'The attorney general condemns torture but would send a gay man home where he likely would be tortured,' said HRC's David Smith.
WASHINGTON - The Human Rights Campaign urged Attorney General Alberto Gonzales to support a policy that ensures asylum is granted to those who would face violence or torture based on their sexual orientation or gender identity upon returning to their home countries.
"The attorney general claims to condemn torture while sending a gay man home where he will likely be tortured," said HRC's David Smith. "This duplicity is putting people's lives at risk and it must stop. We urge the attorney general to ensure that asylum policy doesn't turn a blind eye to violence that amounts to torture based on sexual orientation and gender identity discrimination."
According to a March 8 Associated Press article, the Board of Immigration Appeals, which is under the Justice Department's purview, denied asylum to a gay Lebanese man with AIDS who feared persecution in his home country where homosexuality is considered a crime. According to the article, the government argued that if Nasser Mustapha Karouni refrained from having sex upon his return home, he could avoid the fate of gay friends who were beaten, jailed or killed.
On Monday, the U.S. Court of Appeals for the 9th Circuit on Monday reversed the Board of Immigration and Appeals decision, saying that "the record demonstrates that ﾃ militants and certain factions of the Lebanese and local governments are a credible threat to homosexuals like Karouni."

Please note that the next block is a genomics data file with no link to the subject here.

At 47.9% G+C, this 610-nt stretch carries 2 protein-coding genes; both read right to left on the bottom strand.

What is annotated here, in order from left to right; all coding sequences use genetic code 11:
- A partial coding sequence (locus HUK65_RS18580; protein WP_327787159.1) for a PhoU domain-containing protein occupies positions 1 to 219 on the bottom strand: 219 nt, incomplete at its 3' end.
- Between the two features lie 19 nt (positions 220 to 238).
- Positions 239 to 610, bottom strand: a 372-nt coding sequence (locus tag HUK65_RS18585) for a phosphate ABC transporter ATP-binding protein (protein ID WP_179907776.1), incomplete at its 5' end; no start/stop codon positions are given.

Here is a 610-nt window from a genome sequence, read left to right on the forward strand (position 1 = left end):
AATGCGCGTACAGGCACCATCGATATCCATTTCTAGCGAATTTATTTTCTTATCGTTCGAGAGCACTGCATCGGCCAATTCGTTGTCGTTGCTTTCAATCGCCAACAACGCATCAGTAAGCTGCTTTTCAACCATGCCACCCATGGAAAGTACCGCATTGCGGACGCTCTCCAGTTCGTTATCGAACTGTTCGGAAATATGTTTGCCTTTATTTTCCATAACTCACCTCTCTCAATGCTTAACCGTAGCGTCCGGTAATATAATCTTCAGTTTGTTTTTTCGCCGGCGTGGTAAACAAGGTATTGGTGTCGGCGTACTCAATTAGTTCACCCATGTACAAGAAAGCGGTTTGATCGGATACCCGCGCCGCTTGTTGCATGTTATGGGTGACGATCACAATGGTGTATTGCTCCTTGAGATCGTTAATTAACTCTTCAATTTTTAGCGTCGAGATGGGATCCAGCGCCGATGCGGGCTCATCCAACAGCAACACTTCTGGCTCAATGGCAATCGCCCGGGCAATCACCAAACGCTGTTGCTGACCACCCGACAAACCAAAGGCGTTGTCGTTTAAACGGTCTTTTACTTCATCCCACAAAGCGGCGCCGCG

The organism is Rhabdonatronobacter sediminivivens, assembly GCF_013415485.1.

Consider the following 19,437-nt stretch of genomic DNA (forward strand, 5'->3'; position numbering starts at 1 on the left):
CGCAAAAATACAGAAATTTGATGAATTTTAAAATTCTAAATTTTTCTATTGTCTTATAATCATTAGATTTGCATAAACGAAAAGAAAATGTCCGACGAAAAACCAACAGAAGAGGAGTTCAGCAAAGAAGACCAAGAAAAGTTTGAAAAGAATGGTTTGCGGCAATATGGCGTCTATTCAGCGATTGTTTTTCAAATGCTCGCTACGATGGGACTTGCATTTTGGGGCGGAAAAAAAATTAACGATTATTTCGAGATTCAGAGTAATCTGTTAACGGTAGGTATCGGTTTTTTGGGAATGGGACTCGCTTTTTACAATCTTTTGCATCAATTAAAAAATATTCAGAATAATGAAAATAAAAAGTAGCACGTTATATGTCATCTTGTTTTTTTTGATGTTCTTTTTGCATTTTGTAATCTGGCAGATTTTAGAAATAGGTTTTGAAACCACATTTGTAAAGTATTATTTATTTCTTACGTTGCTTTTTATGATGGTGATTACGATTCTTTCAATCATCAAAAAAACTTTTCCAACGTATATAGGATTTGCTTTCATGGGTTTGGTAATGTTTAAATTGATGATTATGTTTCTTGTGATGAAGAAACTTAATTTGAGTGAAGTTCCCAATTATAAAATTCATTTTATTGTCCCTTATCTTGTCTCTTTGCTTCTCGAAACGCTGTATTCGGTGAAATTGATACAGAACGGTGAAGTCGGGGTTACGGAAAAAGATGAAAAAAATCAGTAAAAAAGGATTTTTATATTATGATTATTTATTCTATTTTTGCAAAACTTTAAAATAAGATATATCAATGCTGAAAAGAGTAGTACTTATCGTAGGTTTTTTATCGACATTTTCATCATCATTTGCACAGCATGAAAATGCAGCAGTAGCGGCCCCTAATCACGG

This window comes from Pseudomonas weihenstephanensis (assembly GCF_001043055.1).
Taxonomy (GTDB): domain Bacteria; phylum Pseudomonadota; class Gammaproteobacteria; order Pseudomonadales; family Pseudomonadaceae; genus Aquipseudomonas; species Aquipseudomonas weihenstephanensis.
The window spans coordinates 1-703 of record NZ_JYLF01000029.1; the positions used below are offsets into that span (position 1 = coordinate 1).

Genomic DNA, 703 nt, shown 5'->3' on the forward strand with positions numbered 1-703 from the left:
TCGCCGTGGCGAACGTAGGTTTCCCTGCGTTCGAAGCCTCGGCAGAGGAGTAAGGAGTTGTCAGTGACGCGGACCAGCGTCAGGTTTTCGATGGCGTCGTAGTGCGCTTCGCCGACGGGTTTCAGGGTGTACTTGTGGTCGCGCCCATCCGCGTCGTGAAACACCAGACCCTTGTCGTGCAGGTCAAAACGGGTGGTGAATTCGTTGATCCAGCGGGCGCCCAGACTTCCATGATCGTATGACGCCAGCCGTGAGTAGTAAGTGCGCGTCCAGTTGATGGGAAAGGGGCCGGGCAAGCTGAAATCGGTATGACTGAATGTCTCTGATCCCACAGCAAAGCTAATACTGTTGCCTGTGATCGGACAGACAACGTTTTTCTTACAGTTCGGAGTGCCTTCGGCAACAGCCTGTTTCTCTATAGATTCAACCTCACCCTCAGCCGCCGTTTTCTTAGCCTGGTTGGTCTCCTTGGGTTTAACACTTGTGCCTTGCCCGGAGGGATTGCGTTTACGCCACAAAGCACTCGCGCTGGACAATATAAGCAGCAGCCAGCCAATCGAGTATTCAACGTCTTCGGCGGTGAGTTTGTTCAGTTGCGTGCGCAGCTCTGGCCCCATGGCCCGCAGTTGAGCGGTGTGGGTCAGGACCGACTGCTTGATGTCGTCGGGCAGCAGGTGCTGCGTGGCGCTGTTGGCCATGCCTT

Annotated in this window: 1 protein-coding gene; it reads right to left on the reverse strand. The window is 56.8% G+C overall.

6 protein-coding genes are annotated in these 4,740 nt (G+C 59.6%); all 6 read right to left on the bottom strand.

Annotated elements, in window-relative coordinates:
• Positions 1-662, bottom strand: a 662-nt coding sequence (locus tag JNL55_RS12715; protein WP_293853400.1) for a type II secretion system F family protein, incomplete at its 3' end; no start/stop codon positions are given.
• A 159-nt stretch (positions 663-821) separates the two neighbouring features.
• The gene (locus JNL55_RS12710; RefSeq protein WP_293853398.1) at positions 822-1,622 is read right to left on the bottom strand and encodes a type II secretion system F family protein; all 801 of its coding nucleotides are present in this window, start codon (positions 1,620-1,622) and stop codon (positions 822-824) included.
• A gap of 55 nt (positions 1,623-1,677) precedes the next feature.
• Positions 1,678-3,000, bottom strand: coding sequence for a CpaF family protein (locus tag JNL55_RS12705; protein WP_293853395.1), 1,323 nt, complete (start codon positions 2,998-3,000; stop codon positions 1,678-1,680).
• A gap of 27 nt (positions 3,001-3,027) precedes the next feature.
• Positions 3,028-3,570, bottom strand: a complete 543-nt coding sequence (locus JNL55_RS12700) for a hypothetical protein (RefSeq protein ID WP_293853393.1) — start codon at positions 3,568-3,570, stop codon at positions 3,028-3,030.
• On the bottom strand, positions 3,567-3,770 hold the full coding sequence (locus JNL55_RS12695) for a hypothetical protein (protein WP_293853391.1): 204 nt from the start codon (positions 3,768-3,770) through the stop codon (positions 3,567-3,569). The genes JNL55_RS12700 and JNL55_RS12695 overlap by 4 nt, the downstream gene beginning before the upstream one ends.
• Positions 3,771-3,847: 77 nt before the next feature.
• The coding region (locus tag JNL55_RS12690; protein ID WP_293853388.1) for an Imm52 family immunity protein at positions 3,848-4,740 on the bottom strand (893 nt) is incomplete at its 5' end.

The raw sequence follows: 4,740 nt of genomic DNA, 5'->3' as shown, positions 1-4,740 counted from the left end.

A review of the case showed that before Karouni fled Lebanon in 1987, he was physically detained and threatened at gunpoint by members of Hezbollah, a militia group that the United States has officially designated as a "terrorist organization." Hezbollah detained and threatened Karouni when it became aware of his relationship with another man, who was also arrested and beaten by Hezbollah. Eventually, the man "repented" and assumed a heterosexual life. Hezbollah also killed Karouni's cousin, who was also a part of discreet gay circles in Lebanon.
"Had the court not stepped in, the attorney general's actions would have resulted in a man being sent back to terrorists who may have beaten and possibly killed him for being gay," added Smith. "Whether or not it was their intent, the federal government was asserting that this man deserved what amounts to torture unless he stopped being gay - which every reputable science and health organization says can't happen."
Gonzales indicated during his congressional confirmation hearings and again in a March 8 Washington Post article that U.S. policy is not to send detainees "to countries where we believe or we know that they're going to be tortured."
"The attorney general needs to back up his word with solid policy," said Smith "The government must ensure that no one, regardless of their sexual orientation or gender identity, is denied the opportunity for asylum in the United States when they prove that they face the threat of harassment and violence when leaving the safety of this country."
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